Barcode readers, scanners, imagers… where to next?
Updated: Oct 19, 2020
From the wand barcode scanner to the scanner in your pocket!
Barcode scanners and reading devices use a light source and a photo conductor or light sensor to decode printed barcodes. They contain decoder circuitry which allows the data to be sent to an output port - such as a pc or a point of sale (POS)system, where the code is used to retrieve data on the item which has been scanned.
Barcode scanners and readers are utilised to read linear or one dimensional barcodes. Due to the increasing popularity of 2D barcodes such as QR, Aztec and DataMatrix codes, specialised barcode imagers have become available. These can also be scanned with a cellphone camera (if the device has this functionality) or in smartphones via a barcode scanning application.
A video comparison between the two types
Laser scanners are therefore preferable for a retail environment using one dimensional (1D) UPC or EAN barcodes and can also scan at a greater range (approximately 50% more) than imagers. They can also read certain ‘2D-like’ barcodes such as PDF417 however if your company uses more advanced 2D codes such as QR codes or DataMatrix you will require a barcode imager. Advances in technology enable these imagers to read many separate barcodes at once.
Types of One Dimensional scanners
Wand/Pen or Contact scanners
Wand or Pen scanners are the oldest form of barcode scanner rarely used anymore outside of small operations. The scanner is a contact device - as it is dragged across the barcode it must be in physical contact with the barcode. Because it may have to be passed back and forth several times before the barcode is read, this form of scanner is only suitable for operations where a small number of barcodes are required to be scanned. Because the movement of the wand will vary, the scanner works by decoding the rate of change between dark and light against a set clock.
Laser scanners are similar to Wand/Pen scanners in that they both use their own light source to read the barcode via a photodiode. In the case of laser scanners, laser beams emitted by the scanner are captured via an oscillating prism which sweeps back and forth across the bar code many times a second and polygon mirrors which convert the diffuse reflection of the barcode to a more dense, readable format, therefore allowing scanning from a distance. They can be stationary or handheld and are the scanners most commonly used in retail. Laser scanners are good at reading small and narrow barcodes.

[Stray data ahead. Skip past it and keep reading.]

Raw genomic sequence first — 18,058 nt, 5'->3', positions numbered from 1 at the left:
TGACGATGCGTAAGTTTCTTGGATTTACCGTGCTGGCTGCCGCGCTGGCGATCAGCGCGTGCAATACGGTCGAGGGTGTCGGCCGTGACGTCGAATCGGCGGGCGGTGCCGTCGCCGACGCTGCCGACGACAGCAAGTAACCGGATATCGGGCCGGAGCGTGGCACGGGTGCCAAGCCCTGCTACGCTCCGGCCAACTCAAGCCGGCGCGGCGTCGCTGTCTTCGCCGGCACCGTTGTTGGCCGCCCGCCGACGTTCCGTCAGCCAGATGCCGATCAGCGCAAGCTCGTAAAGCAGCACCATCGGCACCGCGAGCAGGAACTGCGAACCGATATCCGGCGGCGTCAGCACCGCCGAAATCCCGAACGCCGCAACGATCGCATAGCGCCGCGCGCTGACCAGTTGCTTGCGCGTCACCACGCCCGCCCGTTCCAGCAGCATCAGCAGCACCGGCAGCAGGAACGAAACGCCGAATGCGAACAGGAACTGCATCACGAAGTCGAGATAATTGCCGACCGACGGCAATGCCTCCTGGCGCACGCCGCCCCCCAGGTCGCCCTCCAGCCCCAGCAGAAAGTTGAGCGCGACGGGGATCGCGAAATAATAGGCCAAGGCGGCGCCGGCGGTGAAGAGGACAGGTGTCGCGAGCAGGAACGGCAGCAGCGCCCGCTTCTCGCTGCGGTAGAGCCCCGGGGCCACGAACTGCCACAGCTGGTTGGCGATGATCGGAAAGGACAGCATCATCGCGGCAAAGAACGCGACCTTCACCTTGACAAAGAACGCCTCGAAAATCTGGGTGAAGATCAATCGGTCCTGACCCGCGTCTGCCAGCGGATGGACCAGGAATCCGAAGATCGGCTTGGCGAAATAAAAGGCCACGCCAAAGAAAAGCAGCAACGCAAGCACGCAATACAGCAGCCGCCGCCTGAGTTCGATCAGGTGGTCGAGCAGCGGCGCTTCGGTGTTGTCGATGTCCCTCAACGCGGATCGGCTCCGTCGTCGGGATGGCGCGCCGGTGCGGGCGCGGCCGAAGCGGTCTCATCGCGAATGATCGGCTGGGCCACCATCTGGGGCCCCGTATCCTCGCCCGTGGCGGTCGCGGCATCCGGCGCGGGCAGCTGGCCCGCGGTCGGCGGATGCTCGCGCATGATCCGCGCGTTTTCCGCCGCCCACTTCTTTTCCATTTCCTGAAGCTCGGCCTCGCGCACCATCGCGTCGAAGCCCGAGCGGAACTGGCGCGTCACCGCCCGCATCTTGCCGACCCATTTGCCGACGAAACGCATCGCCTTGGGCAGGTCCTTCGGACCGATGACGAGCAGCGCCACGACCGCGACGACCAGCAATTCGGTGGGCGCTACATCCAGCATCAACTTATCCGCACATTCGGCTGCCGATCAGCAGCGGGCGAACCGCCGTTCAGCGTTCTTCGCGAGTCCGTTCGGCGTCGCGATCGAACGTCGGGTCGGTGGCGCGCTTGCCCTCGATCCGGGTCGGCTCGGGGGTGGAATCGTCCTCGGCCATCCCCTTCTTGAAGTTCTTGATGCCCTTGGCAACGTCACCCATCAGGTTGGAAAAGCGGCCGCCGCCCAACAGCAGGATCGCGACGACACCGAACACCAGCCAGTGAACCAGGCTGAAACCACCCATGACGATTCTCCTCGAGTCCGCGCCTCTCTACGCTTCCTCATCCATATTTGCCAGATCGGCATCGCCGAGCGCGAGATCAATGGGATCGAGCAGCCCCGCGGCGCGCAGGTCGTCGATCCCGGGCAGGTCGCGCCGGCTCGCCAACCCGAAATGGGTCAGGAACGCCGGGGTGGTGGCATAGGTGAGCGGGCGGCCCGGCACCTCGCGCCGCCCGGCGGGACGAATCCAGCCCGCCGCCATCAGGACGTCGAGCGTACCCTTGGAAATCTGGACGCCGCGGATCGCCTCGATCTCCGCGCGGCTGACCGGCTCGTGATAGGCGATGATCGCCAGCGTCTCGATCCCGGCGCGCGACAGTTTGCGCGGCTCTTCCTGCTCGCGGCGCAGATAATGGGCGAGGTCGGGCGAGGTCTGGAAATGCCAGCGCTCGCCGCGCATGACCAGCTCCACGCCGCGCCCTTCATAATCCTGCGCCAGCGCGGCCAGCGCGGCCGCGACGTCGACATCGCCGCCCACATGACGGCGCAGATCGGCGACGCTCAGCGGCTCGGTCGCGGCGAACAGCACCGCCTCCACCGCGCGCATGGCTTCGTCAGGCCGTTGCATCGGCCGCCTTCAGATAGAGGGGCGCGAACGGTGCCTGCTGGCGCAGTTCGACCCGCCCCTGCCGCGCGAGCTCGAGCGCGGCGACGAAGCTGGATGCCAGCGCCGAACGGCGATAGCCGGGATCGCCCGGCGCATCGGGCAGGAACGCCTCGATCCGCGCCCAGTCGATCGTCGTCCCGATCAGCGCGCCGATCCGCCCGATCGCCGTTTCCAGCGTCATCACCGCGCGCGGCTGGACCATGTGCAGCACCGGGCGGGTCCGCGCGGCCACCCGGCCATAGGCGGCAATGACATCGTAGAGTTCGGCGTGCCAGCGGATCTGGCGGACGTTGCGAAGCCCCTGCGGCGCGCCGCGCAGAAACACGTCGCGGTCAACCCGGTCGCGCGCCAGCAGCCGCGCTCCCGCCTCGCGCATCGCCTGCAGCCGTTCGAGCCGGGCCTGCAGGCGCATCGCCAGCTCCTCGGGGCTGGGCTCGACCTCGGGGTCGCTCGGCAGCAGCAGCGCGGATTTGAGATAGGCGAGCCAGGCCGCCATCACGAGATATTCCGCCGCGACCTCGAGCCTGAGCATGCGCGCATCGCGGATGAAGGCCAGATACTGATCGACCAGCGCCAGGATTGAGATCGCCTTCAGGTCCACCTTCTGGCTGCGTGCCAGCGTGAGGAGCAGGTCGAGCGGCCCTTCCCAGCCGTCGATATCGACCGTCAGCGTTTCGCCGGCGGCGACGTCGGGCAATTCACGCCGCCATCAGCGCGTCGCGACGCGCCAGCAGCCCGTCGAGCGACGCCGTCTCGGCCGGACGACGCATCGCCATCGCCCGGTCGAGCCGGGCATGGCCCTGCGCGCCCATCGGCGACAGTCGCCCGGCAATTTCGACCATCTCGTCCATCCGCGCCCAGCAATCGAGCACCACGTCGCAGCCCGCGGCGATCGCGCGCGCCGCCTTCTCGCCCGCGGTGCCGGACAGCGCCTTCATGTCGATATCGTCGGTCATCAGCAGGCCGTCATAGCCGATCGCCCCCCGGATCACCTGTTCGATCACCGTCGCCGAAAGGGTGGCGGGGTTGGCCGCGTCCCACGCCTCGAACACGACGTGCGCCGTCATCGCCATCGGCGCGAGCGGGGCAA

CCD (Charge Coupled Device) barcode scanners come in both short and long range versions and connect to a computer via a cable, usually to a USB port. They work off of the basis of a laser diode which was originally invented by the Japanese in 1987 quickly taking over the scanner market. Hundreds of tiny light sensors are lined up at the head of the reader and mimic the pattern of the barcode in order to decode it. Long range CCD scanners generally have the ability to read 1 and 2-dimensional barcode images.
Types of Two Dimensional barcode scanners
These scanners allow the barcode to be read from any angle and have been adopted by larger retail stores. They typically read in stores by sliding the barcode across a glass plate and are especially useful when your hands are not free to hold a scanning device. Unlike laser scanners, they produce a pattern of light beams in several different orientations and particularly useful for reading damaged or poorly printed barcodes. These scanners are frequently used in grocery stores and large retail stores.
Video camera readers
A 2D barcode imager that works on a similar basis to a CCD barcode reader, except that they have sensors arranged both vertically and horizontally. The lights flash onto the barcode and create a digital picture of the barcode in order to read and decode it.
Smartphone and cellphone camera scanners
Some barcodes such as QR and DataMatrix codes can be optimised to allow them to be read by most cellphones with a camera. Modern smartphones can scan barcodes via a pre-installed or downloaded app, of which there are manifold free versions available. Consult Waspbarcode’s comprehensive guide http://www.waspbarcode.com/buzz/tech-tools-5-smart-phone-barcode-scanner-apps/
The operating system of a smartphone, its Bluetooth and wireless capabilities allows it to be integrated into a business’s barcode system.
As barcodes and barcode symbologies have advanced over the years, barcode scanners and imagers have evolved with them. From humble beginnings like the pen scanner which could take minutes to scan just one barcode, to large industrial imagers that can decode a multitude of barcodes in milliseconds. The best barcode scanners are so accurate that they make only one mistake in 70 million pieces of scanned information! With a barcode scanner basically now in the pocket of every smartphone user, where will the barcode will take us next?
Our barcodes work internationally. To get your barcodes, head to our Buy page www.barcodeireland.ie/buy, or contact us on email@example.com or through the contact form on our website www.barcodeireland.ie/contact